Take the 2-minute tour ×
Stack Overflow is a question and answer site for professional and enthusiast programmers. It's 100% free, no registration required.

I'm developing a program that scrapes content from various online archives, but am new to OOP. The way I believe would work best would be to have a parent class that specifies the shared variables and methods, then a child class for each archive which then contains the specific methods for grabbing info from that particular site, such as GrabStoryVariables() existing in each child class to accommodate the individual needs of that archive. The program takes a URL in a textbox, and then from there it will determine using the URL which child class to instantiate.

The problem I'm having is figuring out how to create the child class object and make it accessible to the entire program. For example, to create an instance of FanFictionAuthors : FanBook:

private void btnGetInfo(object sender, EventArgs e)
{
  CreateBook();
}

private void CreateBook()
{
  if (addressBar.Text.Contains("fanficauthors.net"))
  {
    FanFictionAuthors myBook = new FanFictionAuthors();
  }
  return;
}

The scope of myBook is just the CreateBook() function, so this approach won't do the trick. Any suggestions on the best way to handle this issue? I'm using this as an approach to better learn programming, so the "correct" way is what I'm trying to figure out, whatever that is.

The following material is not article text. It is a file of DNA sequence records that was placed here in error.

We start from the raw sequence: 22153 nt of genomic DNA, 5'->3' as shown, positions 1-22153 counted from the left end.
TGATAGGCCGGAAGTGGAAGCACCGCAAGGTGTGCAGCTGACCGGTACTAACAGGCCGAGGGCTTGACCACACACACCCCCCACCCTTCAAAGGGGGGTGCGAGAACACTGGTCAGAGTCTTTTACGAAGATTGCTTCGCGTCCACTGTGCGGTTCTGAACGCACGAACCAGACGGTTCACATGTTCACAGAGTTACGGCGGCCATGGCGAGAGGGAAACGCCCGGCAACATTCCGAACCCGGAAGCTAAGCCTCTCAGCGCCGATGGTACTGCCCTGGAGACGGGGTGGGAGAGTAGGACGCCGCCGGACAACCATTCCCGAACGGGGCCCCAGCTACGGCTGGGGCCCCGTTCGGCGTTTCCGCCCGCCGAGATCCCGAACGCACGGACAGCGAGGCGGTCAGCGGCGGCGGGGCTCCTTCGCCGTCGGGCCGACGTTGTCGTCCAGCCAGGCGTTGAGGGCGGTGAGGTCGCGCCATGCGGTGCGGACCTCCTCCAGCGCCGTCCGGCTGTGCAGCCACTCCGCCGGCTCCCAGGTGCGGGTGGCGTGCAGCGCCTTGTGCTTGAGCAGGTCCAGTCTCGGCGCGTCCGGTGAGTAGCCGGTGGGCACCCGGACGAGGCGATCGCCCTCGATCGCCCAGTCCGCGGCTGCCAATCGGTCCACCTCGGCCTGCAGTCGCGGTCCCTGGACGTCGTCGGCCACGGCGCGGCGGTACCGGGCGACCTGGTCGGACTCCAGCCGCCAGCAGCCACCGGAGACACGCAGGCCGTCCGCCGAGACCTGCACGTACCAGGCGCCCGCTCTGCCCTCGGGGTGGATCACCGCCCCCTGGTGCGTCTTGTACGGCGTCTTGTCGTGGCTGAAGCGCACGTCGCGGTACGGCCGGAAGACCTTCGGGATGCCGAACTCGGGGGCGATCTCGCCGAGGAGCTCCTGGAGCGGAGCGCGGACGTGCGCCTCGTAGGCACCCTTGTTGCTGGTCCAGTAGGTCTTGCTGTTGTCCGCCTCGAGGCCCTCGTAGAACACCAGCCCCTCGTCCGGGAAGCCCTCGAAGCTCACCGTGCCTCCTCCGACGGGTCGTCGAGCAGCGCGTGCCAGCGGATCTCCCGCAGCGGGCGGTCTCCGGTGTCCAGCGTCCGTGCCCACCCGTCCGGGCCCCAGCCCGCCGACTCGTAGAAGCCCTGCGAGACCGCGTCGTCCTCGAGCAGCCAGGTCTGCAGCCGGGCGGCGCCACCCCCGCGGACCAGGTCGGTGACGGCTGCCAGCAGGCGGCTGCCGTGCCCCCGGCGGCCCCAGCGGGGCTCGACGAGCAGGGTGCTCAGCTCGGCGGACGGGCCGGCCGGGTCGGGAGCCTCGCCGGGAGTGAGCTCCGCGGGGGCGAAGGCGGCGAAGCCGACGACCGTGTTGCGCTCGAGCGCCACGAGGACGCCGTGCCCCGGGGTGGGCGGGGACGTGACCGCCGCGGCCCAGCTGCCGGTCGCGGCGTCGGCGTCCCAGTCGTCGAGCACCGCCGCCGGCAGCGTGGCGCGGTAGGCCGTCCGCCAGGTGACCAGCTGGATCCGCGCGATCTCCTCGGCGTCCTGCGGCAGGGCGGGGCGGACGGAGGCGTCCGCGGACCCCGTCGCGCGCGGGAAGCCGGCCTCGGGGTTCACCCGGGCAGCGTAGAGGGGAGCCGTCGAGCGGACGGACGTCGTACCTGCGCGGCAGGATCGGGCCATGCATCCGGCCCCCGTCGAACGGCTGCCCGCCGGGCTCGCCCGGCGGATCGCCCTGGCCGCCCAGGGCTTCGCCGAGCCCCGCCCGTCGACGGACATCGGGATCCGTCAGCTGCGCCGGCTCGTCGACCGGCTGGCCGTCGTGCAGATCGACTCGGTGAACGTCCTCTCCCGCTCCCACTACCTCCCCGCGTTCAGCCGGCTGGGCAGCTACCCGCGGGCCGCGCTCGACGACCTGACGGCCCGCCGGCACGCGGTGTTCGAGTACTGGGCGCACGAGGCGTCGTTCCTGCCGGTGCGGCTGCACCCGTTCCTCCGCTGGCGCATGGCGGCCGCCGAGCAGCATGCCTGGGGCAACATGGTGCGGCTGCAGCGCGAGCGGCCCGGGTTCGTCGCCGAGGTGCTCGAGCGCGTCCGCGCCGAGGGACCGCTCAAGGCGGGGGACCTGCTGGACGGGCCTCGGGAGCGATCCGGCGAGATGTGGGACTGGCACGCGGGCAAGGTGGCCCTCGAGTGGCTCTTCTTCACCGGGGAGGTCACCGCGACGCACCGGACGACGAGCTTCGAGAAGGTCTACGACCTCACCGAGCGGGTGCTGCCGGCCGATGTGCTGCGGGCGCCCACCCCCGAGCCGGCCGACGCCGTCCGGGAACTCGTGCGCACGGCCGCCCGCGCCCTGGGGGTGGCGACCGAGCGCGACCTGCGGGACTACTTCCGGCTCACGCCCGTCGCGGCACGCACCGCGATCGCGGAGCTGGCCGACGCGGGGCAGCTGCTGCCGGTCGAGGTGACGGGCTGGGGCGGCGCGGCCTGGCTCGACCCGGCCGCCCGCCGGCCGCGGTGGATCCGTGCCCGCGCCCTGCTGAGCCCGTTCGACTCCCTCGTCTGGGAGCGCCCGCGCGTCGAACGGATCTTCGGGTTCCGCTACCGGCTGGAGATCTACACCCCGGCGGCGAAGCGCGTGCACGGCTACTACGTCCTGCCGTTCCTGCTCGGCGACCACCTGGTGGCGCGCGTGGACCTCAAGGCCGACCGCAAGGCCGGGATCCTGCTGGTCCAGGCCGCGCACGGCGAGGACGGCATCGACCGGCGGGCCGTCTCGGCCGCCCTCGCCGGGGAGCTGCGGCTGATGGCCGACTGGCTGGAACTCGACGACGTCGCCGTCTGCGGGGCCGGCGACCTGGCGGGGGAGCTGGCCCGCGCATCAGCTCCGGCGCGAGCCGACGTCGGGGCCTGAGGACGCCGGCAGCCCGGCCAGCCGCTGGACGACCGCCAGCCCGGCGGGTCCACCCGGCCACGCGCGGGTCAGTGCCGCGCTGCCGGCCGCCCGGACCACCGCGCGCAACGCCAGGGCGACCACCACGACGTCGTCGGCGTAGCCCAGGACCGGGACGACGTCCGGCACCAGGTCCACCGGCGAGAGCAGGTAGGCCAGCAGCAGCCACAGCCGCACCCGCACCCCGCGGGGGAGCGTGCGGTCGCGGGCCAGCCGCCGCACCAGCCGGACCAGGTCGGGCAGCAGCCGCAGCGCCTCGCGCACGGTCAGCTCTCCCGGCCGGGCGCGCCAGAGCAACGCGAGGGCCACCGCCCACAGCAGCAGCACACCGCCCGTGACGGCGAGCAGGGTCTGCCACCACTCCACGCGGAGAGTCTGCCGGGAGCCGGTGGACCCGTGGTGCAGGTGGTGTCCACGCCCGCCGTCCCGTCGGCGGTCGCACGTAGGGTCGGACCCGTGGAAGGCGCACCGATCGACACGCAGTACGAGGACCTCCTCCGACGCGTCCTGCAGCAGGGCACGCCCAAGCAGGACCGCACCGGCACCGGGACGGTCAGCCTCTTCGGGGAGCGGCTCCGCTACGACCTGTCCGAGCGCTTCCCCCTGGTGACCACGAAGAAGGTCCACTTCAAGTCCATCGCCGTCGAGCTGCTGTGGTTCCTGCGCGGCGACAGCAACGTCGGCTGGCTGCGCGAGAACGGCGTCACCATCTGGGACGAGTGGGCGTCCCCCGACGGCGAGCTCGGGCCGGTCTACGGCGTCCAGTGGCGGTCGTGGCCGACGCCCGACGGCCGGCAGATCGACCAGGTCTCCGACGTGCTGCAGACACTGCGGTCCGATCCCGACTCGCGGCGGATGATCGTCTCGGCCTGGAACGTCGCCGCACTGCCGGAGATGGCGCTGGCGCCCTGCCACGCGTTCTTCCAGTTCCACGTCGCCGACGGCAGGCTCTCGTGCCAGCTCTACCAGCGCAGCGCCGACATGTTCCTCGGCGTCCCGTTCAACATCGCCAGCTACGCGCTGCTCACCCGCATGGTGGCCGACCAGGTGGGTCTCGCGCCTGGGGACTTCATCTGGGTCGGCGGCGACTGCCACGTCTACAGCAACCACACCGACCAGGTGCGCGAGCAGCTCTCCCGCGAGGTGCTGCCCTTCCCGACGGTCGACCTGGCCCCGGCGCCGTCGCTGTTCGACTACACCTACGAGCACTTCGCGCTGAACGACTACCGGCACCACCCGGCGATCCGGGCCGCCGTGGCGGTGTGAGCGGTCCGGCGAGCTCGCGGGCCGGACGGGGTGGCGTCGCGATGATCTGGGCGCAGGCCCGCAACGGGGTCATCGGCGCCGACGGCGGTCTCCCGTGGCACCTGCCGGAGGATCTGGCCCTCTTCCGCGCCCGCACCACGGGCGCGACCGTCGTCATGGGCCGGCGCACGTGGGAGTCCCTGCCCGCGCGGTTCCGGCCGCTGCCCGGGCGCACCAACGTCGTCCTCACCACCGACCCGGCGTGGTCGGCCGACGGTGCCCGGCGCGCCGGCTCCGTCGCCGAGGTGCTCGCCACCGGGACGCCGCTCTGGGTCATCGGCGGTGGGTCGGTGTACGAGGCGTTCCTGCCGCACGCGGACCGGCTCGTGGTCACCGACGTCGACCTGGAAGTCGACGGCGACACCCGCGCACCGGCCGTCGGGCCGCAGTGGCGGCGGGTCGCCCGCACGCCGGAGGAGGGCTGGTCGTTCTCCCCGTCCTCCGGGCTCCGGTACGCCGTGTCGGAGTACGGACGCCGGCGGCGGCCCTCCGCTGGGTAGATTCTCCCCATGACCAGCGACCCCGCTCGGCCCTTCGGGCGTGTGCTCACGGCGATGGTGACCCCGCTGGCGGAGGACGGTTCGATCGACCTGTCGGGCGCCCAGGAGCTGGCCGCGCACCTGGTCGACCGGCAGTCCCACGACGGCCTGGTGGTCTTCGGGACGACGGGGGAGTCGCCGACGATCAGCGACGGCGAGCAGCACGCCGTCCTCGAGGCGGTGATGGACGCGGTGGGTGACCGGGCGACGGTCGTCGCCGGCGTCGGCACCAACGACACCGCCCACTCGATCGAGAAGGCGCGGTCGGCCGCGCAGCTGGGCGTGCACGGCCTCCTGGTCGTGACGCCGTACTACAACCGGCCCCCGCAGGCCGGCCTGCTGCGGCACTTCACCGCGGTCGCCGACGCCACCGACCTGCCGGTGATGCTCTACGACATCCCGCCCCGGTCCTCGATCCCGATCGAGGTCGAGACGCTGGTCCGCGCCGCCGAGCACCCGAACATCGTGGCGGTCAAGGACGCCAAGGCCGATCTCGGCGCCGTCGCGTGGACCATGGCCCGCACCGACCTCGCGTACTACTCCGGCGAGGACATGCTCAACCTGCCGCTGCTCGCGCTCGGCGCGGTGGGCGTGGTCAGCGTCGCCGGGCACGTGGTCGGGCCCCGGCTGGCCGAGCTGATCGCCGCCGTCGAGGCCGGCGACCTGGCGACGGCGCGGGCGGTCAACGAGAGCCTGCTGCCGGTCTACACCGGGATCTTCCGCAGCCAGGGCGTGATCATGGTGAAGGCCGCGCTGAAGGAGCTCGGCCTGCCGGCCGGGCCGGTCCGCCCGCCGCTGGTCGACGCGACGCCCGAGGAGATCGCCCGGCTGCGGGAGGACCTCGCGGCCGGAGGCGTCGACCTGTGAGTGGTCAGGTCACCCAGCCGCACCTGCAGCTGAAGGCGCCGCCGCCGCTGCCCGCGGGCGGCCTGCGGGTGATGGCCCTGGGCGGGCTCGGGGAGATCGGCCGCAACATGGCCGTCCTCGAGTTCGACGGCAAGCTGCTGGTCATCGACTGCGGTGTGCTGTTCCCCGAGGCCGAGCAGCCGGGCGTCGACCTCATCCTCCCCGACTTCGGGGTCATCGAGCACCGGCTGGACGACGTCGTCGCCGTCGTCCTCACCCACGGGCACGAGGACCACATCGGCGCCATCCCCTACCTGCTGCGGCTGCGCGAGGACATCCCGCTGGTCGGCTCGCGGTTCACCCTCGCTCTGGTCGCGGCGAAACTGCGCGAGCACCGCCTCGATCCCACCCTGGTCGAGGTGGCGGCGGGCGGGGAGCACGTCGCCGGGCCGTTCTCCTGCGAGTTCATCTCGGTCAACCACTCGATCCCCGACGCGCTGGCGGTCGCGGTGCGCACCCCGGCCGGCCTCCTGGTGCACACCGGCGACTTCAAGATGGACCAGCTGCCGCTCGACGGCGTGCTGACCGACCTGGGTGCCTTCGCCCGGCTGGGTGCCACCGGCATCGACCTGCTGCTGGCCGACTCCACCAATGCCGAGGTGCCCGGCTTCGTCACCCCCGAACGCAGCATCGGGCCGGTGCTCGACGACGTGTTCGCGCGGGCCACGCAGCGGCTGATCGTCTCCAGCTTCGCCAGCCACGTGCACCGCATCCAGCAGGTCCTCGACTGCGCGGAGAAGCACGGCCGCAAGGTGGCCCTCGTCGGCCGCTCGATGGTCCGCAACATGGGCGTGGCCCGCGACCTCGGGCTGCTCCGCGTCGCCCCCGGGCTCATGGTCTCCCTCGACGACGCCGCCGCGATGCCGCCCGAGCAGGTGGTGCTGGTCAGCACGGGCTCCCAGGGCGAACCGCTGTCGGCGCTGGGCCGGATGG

Edit: The specific function of the program is to take a provided URL for an online story from fanfiction.net, fictionpress.com, or one of any number of other online story archives. There are a set of shared attributes each story will have, such as title, number of chapters, length in words, chapter titles, and the actual content of the story. The program compiles all of this to create a single html document (later to be expanded to allow for different ebook formats) rather than a bunch of small individual chapter files.

With that in mind, the only parts that should differ between each archive are the methods for grabbing the variables from the particular archive and how to iterate between the chapters based on the archive's function for that.

Currently what I'm doing is just creating a myBook object immediately upon launching the main form, then creating a different method name for the functions that grab the variables and do the iteration. As I add more archives, however, this becomes more complicated. What I originally wanted to do was to just cast the myBook to the individual archive types (FanFictionAuthors in this case) to grab the ability to use their specific functions. Looking online, it appears casting from parent to child isn't easy nor recommended, so I'm not sure how else to approach this.